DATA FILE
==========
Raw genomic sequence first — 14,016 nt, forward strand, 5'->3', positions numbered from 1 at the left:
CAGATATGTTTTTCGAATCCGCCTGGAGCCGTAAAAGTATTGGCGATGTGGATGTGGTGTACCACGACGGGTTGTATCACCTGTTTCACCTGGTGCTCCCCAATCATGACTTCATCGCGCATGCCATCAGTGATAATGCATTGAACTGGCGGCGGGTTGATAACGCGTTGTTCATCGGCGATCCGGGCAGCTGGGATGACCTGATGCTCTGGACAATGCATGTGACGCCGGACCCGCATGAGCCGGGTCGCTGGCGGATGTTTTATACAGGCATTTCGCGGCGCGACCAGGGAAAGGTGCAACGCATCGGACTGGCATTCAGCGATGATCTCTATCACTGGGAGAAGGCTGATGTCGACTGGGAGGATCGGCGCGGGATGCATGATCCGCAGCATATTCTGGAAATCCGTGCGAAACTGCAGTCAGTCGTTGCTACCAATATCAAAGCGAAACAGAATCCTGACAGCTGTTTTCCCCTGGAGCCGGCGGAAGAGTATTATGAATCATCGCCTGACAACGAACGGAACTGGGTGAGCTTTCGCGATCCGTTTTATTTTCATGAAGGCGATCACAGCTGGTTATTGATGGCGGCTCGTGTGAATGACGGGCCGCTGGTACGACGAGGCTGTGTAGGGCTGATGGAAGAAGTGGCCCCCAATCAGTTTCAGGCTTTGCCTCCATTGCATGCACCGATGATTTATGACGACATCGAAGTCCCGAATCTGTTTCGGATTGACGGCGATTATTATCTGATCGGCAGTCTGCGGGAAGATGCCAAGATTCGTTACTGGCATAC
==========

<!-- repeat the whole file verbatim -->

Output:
Raw genomic sequence first — 14,016 nt, forward strand, 5'->3', positions numbered from 1 at the left:
CAGATATGTTTTTCGAATCCGCCTGGAGCCGTAAAAGTATTGGCGATGTGGATGTGGTGTACCACGACGGGTTGTATCACCTGTTTCACCTGGTGCTCCCCAATCATGACTTCATCGCGCATGCCATCAGTGATAATGCATTGAACTGGCGGCGGGTTGATAACGCGTTGTTCATCGGCGATCCGGGCAGCTGGGATGACCTGATGCTCTGGACAATGCATGTGACGCCGGACCCGCATGAGCCGGGTCGCTGGCGGATGTTTTATACAGGCATTTCGCGGCGCGACCAGGGAAAGGTGCAACGCATCGGACTGGCATTCAGCGATGATCTCTATCACTGGGAGAAGGCTGATGTCGACTGGGAGGATCGGCGCGGGATGCATGATCCGCAGCATATTCTGGAAATCCGTGCGAAACTGCAGTCAGTCGTTGCTACCAATATCAAAGCGAAACAGAATCCTGACAGCTGTTTTCCCCTGGAGCCGGCGGAAGAGTATTATGAATCATCGCCTGACAACGAACGGAACTGGGTGAGCTTTCGCGATCCGTTTTATTTTCATGAAGGCGATCACAGCTGGTTATTGATGGCGGCTCGTGTGAATGACGGGCCGCTGGTACGACGAGGCTGTGTAGGGCTGATGGAAGAAGTGGCCCCCAATCAGTTTCAGGCTTTGCCTCCATTGCATGCACCGATGATTTATGACGACATCGAAGTCCCGAATCTGTTTCGGATTGACGGCGATTATTATCTGATCGGCAGTCTGCGGGAAGATGCCAAGATTCGTTACTGGCATAC